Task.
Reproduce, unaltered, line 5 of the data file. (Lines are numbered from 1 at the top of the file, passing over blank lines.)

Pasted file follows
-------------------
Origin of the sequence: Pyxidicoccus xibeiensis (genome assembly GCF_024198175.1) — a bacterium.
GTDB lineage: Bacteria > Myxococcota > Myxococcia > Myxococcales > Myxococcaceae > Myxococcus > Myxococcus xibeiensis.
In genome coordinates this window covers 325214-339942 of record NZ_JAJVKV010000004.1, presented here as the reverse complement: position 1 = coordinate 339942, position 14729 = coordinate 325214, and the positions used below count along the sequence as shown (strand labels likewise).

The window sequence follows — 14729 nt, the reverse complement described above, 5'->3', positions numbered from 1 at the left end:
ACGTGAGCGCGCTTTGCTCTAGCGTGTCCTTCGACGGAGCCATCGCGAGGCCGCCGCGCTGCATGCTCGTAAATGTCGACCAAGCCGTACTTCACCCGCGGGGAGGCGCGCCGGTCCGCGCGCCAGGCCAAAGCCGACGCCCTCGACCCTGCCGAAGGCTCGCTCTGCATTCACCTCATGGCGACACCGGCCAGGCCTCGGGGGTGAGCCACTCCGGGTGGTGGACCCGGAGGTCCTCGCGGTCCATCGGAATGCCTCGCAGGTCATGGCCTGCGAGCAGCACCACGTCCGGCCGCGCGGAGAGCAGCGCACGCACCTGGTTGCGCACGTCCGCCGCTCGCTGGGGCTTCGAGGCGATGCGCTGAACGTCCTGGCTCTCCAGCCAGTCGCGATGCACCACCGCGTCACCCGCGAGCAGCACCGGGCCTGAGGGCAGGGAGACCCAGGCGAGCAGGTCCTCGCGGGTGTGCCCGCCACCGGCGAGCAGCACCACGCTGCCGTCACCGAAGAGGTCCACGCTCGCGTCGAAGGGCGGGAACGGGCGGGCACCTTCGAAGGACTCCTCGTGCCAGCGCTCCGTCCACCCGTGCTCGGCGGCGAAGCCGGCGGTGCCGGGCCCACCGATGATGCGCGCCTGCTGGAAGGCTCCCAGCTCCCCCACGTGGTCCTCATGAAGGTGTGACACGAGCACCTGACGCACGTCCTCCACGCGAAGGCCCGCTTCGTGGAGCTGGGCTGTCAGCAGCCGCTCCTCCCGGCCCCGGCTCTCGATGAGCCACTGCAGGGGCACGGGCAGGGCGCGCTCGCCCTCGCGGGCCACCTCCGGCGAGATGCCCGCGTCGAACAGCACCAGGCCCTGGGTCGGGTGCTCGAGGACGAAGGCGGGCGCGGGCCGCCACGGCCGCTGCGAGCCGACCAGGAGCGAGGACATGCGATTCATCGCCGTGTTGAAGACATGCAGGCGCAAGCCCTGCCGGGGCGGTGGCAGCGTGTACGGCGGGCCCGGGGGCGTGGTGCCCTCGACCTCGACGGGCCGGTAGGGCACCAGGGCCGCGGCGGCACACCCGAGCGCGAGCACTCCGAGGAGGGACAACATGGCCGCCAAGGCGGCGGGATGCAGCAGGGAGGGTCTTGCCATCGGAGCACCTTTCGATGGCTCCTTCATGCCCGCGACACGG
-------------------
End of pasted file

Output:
ACGTGAGCGCGCTTTGCTCTAGCGTGTCCTTCGACGGAGCCATCGCGAGGCCGCCGCGCTGCATGCTCGTAAATGTCGACCAAGCCGTACTTCACCCGCGGGGAGGCGCGCCGGTCCGCGCGCCAGGCCAAAGCCGACGCCCTCGACCCTGCCGAAGGCTCGCTCTGCATTCACCTCATGGCGACACCGGCCAGGCCTCGGGGGTGAGCCACTCCGGGTGGTGGACCCGGAGGTCCTCGCGGTCCATCGGAATGCCTCGCAGGTCATGGCCTGCGAGCAGCACCACGTCCGGCCGCGCGGAGAGCAGCGCACGCACCTGGTTGCGCACGTCCGCCGCTCGCTGGGGCTTCGAGGCGATGCGCTGAACGTCCTGGCTCTCCAGCCAGTCGCGATGCACCACCGCGTCACCCGCGAGCAGCACCGGGCCTGAGGGCAGGGAGACCCAGGCGAGCAGGTCCTCGCGGGTGTGCCCGCCACCGGCGAGCAGCACCACGCTGCCGTCACCGAAGAGGTCCACGCTCGCGTCGAAGGGCGGGAACGGGCGGGCACCTTCGAAGGACTCCTCGTGCCAGCGCTCCGTCCACCCGTGCTCGGCGGCGAAGCCGGCGGTGCCGGGCCCACCGATGATGCGCGCCTGCTGGAAGGCTCCCAGCTCCCCCACGTGGTCCTCATGAAGGTGTGACACGAGCACCTGACGCACGTCCTCCACGCGAAGGCCCGCTTCGTGGAGCTGGGCTGTCAGCAGCCGCTCCTCCCGGCCCCGGCTCTCGATGAGCCACTGCAGGGGCACGGGCAGGGCGCGCTCGCCCTCGCGGGCCACCTCCGGCGAGATGCCCGCGTCGAACAGCACCAGGCCCTGGGTCGGGTGCTCGAGGACGAAGGCGGGCGCGGGCCGCCACGGCCGCTGCGAGCCGACCAGGAGCGAGGACATGCGATTCATCGCCGTGTTGAAGACATGCAGGCGCAAGCCCTGCCGGGGCGGTGGCAGCGTGTACGGCGGGCCCGGGGGCGTGGTGCCCTCGACCTCGACGGGCCGGTAGGGCACCAGGGCCGCGGCGGCACACCCGAGCGCGAGCACTCCGAGGAGGGACAACATGGCCGCCAAGGCGGCGGGATGCAGCAGGGAGGGTCTTGCCATCGGAGCACCTTTCGATGGCTCCTTCATGCCCGCGACACGG